next up previous contents index
Next: Photography Up: Sensitivities of AAT Previous: Taurus

Prime Focus Imaging with CCDs

The most often used set-up is imaging through UBVRI filters at the f/3.3 prime focus with the TEK CCD, where the image scale is 0.391"/pixel and the available field of view 6.67' x 6.67'.  Imaging can also be carried out at the auxiliary Cassegrain focus, normally in conjunction with spectroscopic observations at the main Cassegrain focus - in which case you have to use one of the CCD's other than the TEK, which is usually the Thomson - 0.128"  per pixel and the field size 1.31' x 1.31'.

Calculation of Signal-to-Noise Ratios

The signal to noise ratio for a given exposure can be calculated from

where
is the total number of counts in the object,
is the number of pixels covered by the object (i.e. the size of the photometrickaperture adopted if the object is a star),

is the number of counts per pixel from the sky background, and
is the CCD readout noise in electrons.

For broadband imaging, where even the shortest exposures through a broad band filter are sky limited, this simplifies to:

For an exposure of time t seconds, let

Nobj = O  x  t

Nsky = S x  t

Then the above expression simplifies to

S/N = O/sqrt(O+Npix x S) x sqrt(t)

Example: for the f/1 + Thomson,  a star with R=23 has an expected total count rate of about 8.8 photons/second, ie. O = 6.4 and, for a dark sky, S = 46 photons/second/pixel in R (see 3.1 below). Assuming the seeing is 1.5 arcsec FWHM and the star image is spread over 9 pixels (Npix=9), we have S/N = 5.7 after 300 seconds. From this, we can estimate that a five minute exposure with the Thomson  CCD in 1.5 arcsec seeing will reach a limiting magnitude (5 sigma detection) slightly fainter than 23.2 in R.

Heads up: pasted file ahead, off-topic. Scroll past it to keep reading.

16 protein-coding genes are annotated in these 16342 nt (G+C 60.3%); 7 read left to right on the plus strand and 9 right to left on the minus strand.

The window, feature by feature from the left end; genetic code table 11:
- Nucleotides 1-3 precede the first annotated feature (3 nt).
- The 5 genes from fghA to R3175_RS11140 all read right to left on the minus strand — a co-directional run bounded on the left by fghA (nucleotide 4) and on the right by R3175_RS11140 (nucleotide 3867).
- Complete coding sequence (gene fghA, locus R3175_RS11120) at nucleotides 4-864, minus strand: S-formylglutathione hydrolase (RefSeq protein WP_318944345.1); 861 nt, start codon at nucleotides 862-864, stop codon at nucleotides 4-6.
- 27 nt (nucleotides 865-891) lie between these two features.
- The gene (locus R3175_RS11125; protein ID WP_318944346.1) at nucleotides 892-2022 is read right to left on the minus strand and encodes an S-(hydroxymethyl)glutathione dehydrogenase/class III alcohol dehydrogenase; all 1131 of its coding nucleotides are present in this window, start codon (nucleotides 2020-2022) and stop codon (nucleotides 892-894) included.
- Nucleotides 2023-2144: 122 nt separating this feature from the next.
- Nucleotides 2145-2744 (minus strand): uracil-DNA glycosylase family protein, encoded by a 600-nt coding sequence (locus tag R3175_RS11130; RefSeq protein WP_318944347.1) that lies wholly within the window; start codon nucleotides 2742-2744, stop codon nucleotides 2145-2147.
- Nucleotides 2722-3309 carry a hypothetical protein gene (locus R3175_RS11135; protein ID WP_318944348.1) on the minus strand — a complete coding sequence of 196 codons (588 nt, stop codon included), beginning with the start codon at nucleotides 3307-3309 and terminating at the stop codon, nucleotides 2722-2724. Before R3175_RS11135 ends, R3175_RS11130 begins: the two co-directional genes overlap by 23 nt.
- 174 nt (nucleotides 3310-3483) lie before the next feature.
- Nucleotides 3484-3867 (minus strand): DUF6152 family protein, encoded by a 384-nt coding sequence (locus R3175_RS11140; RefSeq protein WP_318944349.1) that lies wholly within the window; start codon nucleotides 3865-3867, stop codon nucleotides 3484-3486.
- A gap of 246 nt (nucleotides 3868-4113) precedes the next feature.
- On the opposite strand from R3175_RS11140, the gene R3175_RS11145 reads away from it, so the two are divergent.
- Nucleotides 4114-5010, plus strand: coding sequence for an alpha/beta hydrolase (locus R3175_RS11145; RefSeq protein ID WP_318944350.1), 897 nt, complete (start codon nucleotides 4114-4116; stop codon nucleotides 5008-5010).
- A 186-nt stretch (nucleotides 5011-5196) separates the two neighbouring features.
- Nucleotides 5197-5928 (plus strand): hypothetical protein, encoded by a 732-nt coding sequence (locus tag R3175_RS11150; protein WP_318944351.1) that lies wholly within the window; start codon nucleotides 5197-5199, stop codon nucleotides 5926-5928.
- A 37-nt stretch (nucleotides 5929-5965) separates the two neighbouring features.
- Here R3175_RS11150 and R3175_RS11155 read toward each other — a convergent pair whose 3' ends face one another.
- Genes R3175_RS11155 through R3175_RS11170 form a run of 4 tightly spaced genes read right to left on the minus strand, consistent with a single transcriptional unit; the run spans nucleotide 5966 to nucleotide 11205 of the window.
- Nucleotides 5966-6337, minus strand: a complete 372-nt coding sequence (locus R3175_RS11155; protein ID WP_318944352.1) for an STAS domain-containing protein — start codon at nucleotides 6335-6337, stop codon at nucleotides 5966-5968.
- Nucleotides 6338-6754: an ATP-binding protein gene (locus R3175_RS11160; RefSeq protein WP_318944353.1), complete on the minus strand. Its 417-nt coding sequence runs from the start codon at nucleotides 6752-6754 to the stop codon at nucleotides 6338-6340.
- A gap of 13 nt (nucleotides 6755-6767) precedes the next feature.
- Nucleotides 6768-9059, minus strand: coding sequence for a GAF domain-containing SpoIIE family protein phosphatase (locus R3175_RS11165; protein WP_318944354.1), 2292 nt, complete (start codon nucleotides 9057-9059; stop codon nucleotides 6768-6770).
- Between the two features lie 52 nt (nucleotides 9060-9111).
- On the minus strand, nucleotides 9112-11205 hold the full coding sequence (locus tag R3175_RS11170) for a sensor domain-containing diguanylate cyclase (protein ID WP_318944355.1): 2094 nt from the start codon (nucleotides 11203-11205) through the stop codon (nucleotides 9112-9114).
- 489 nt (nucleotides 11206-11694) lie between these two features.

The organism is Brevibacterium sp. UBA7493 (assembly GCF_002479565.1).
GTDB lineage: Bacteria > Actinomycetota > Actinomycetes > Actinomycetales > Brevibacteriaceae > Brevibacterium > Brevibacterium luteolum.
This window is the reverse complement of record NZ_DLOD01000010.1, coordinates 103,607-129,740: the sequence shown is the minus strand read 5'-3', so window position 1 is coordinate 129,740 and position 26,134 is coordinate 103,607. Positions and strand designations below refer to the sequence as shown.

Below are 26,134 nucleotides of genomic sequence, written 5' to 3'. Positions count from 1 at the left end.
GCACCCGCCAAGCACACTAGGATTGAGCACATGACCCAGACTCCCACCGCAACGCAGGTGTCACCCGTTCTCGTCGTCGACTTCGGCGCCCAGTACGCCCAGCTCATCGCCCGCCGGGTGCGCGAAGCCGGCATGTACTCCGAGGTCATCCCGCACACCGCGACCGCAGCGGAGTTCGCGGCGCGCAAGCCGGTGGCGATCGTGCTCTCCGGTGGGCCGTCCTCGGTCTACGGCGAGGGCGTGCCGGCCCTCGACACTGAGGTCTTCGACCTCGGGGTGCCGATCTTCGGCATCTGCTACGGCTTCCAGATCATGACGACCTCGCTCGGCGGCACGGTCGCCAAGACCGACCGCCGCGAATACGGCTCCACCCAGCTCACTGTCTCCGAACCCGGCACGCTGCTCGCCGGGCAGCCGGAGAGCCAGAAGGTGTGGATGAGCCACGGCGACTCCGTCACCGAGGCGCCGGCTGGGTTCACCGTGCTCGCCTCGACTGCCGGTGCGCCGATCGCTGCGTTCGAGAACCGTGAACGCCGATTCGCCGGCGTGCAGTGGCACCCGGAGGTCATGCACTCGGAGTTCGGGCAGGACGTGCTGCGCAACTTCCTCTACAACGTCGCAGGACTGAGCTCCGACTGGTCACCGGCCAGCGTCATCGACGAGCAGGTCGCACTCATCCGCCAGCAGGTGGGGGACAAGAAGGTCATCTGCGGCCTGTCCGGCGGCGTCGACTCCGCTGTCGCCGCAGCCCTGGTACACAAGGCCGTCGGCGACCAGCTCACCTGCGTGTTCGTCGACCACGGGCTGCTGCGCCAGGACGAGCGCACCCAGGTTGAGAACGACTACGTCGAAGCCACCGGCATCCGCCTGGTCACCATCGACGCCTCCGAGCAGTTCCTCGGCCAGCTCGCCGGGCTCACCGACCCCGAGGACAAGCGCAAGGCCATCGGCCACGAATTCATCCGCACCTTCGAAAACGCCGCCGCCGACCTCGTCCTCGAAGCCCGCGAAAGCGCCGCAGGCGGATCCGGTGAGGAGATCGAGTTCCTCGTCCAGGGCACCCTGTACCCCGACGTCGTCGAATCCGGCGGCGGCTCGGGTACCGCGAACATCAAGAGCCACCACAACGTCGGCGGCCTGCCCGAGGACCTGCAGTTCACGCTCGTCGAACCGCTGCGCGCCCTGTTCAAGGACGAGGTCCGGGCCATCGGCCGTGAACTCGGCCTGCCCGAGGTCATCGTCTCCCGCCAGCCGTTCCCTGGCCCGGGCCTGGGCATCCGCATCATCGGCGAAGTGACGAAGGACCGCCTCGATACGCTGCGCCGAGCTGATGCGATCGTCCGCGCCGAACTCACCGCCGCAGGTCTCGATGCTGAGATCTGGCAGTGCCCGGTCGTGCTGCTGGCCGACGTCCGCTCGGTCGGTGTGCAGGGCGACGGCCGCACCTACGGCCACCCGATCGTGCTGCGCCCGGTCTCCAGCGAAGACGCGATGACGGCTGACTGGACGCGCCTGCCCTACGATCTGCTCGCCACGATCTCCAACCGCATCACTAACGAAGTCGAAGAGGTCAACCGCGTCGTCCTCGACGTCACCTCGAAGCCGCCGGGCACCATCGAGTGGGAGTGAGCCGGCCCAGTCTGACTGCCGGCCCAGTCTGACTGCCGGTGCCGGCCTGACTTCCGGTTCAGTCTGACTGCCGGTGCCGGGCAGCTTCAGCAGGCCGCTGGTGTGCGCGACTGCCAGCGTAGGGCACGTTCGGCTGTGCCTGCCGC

TEK CCD at f/3.3

Table B.5 shows typical object and sky countrates for the TEK chip for observations at the zenith with the chip at 200K ("warm").  These have been used to calaculate the ratio of the noise to the signal (ie 1/SNR) purely due to photon counting for a 300s exposure in 1.5" seeing in a 3" aperture.


Table B.4: Typical count rates for sky background (in electrons/s/pixel)
with TEK CCD at f/3.3.
U B V R I
O = OBJECT COUNTS PER SECOND
20th magnitude star, summed over the entire image. Chip at 200K
57 597 335 381 176
S = SKY COUNTS PER PIXEL PER SECOND
TEK Scale = 0.391"/pix. Chip at 200K
Dark 9 9 20 42
6-day Moon 28 17 28 46
Bright 270 138 112 113
PHOTON-COUNTING UNCERTAINTIES
in a 3"diameter aperture, in 1.5" seeing, for 20th mag star.
Dark 0.2% 0.4% 0.5% 1.5%
6-day Moon 0.4% 0.5% 0.6% 1.5%
Bright 1.1% 1.4% 1.1% 2.4%


Thomson CCD at f/1

Table B.5 object and sky countrates for the Red Thomson chip at f/1, based on the standard star observations of 01 January 1992.

Table B.5: Typical count rates for the Thomson CCD at f/1
V R I
OBJECT PHOTONS PER SECOND, O
20th magnitude star, summed over the entire image.
92 101 62
SKY PHOTONS PER SECOND PER PIXEL, S
Thomson Scale = 0.98"/pix.
Dark 22 46 113
6-Day Moon 42 64 123
Bright 337 257 304

From these rates, it is estimated that in dark time a 5 minute exposure in 1.5" seeing will reach a limiting magnitude ( 5 sigma detection) of R = 23.2. With the f/1 system, even the shortest exposures through the broadband filters are sky limited, due to the low readout noise of the Thomson CCD and the large pixels. Stars brighter than 13th magnitude saturate in less than 3s, which is the minimum exposure time set by the shutter speed.



next up previous contents index
Next: Photography Up: Sensitivities of AAT Previous: Taurus



This Page Last updated: Aug 19, 1996, by Chris Tinney.